Some 20 presidential primary contenders return to a pair of stages on Tuesday and Wednesday seeking a breakout moment at the second Democratic debates.
Interested in Democratic Party?
Add Democratic Party as an interest to stay up to date on the latest Democratic Party news, video, and analysis from ABC News.
For the lower-polling candidates in the field, Detroit likely will be their last chance to impress a national audience.
The consecutive debates, airing on CNN at 8 p.m. ET on Tuesday and Wednesday, are expected to be more contentious, picking up where the first debates in Miami left off: when former Vice President Joe Biden was relegated to playing defense after a game-changing moment for Sen. Kamala Harris, D-Calif., and other lesser-known candidates saw spikes in fundraising and polling following a much-needed breakout performance.
For the last few weeks, campaign aides and surrogates have been sparring over policy in back-and-forth statements, cable TV appearances, and on social media, but now the candidates will have the chance to speak for themselves on their differences and present their visions for the country.
The first 10 candidates who are set to square off on Tuesday are:
But beyond the two sets of polling front-runners potentially squaring off each night — Sanders and Warren sharing center stage on night one and Biden and Harris on night two — a parade of moderates will have the opportunity to take on the progressive stalwarts and some occupying the lower fundraising tiers will have the chance to directly confront Biden, even as he prepares for attacks from all sides.
“As the clear front-runner, the attacks will once again be directed Joe Biden’s way,” a senior Biden campaign official told ABC News.
A day prior to the first night of debate, a new Quinnipiac University poll, released Monday, put Biden comfortably back on top of the Democratic field, with 34% support and significant distance between him and the next polling tier of Warren (15%), Harris (12%) and Sanders (11%).
On the first night, with the two liberals flanked by more moderate candidates, such as Bullock, Delaney, Hickenlooper, Klobuchar and Ryan, the ideological divide within the Democratic Party will be front and center.
Sanders and Warren might potentially spend more time teaming up to champion their transformative progressive agendas and broadly shared vision for economic equality against criticism from the middle-of-the-road candidates, who might compete for minutes to take aim at “Medicare for All” and free public college.
And for Buttigieg — who will stand shoulder-to-shoulder with Sanders, putting their age difference in the spotlight — the debate will allow him a chance to restore the rising prominence he saw in the early months of the primary, after several recent polls show stalling numbers among the middle of the pack.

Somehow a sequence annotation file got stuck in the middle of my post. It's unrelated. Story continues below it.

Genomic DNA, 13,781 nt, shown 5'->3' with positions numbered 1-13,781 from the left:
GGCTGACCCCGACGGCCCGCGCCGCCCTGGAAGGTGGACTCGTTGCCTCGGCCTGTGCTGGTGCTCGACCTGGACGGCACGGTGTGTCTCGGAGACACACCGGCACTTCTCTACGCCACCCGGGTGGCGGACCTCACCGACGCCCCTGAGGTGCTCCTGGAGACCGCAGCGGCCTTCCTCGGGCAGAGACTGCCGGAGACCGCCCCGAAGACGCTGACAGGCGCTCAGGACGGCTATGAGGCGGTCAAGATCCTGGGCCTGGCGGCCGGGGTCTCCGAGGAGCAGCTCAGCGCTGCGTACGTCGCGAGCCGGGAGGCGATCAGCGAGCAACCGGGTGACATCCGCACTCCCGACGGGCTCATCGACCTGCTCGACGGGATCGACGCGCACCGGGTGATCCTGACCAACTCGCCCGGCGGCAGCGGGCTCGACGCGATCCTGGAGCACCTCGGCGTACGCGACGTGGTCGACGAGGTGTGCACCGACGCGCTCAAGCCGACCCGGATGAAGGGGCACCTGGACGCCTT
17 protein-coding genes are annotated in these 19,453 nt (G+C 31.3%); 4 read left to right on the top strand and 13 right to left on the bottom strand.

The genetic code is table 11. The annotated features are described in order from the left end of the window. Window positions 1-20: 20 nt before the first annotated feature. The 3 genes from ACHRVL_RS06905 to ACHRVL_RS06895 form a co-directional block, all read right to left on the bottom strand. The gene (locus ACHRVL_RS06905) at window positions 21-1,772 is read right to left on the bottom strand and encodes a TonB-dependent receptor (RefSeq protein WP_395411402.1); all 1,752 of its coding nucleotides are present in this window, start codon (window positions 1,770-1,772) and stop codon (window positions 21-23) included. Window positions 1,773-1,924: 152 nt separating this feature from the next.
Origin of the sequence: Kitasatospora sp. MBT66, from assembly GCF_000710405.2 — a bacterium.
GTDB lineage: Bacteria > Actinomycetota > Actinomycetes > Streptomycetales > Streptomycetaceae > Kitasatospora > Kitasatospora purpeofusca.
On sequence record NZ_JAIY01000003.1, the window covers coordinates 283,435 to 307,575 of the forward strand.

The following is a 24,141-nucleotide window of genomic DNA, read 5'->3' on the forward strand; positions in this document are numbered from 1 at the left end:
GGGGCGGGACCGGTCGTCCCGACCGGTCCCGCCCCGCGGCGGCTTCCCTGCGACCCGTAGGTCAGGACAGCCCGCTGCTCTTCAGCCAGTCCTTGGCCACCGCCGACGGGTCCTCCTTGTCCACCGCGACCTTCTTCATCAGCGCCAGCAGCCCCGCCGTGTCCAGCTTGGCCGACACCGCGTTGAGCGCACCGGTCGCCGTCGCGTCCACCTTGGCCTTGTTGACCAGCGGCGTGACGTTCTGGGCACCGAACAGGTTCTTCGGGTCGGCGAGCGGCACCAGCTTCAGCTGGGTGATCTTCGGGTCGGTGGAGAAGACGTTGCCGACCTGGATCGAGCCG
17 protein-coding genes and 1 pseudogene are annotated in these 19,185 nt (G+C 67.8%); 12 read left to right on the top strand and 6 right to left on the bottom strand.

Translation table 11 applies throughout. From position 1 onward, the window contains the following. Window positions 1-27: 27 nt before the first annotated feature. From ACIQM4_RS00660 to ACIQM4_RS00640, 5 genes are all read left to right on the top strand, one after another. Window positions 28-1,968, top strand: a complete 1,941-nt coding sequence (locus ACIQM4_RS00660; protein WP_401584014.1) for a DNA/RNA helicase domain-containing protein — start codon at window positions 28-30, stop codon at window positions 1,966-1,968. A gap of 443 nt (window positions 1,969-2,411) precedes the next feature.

As he prepares for the debate, a senior Buttigieg campaign official told ABC News, he expects to “put himself more out there” as he is “feeling more confident.”
But for most of the candidates on stage, the stakes for this two-night showdown are much higher after the Democratic National Committee announced more stringent qualifying rules for the September and October debates: candidates will need 2% in four qualifying polls and cross the 130,000 donor mark to qualify.
Only seven candidates have qualified for the September debate, according to an ABC News analysis, including Biden, Sen. Cory Booker, D-N.J., Buttigieg, Harris, O’Rourke, Sanders and Warren. The rest of the field has only a month to go before the deadline.
This year’s third Democratic primary debate will be hosted by ABC News in partnership with Univision and is scheduled for Sept. 12 and 13 at Texas Southern University, a public historically black university in Houston.
This week’s debates in Michigan, the site of the heart of former Democratic nominee Hillary Clinton’s loss in the Midwest after then-candidate Trump carried the state by 0.3 percentage points, also come a week after former special counsel Robert Mueller’s nearly seven-hour testimony on Capitol Hill, when he raised the specter of Russian meddling in the 2020 election, after testifying that 2016 “wasn’t a single attempt … they expect to do it during the next campaign.”
In a new ABC News/Ipsos poll, 54% of Americans said that they are not confident in the capability of the U.S. to effectively defend itself from potential foreign government interference in the 2020 presidential election. Only 17% said they were very confident and 27% were somewhat confident.
But with concerns of foreign interference looming over the field, squabbles continue over the direction of the party. On Monday, the candidates engaged in an early preview of a debate over health care, after Harris released her Medicare for All plan, an offshoot of the Sanders’ bill he introduced and she co-signed, which includes a loophole to allow private insurers to offer Medicare plans during a 10 year period.
Both Biden and Sanders’ campaigns immediately railed against her new proposal.
“This new, have-it-every-which-way approach pushes the extremely challenging implementation of the Medicare for All part of this plan ten years into the future, meaning it would not occur on the watch of even a two-term administration. The result? A Bernie Sanders-lite Medicare for All and a refusal to be straight with the American middle class, who would have a large tax increase forced on them with this plan,” said Kate Bedingfield, deputy campaign manager for Biden.
Sanders’ campaign manager Faiz Shakir, unleashed a sharp attack on Harris, saying in a statement, “Call it anything you want, but you can’t call this plan ‘Medicare for All.'”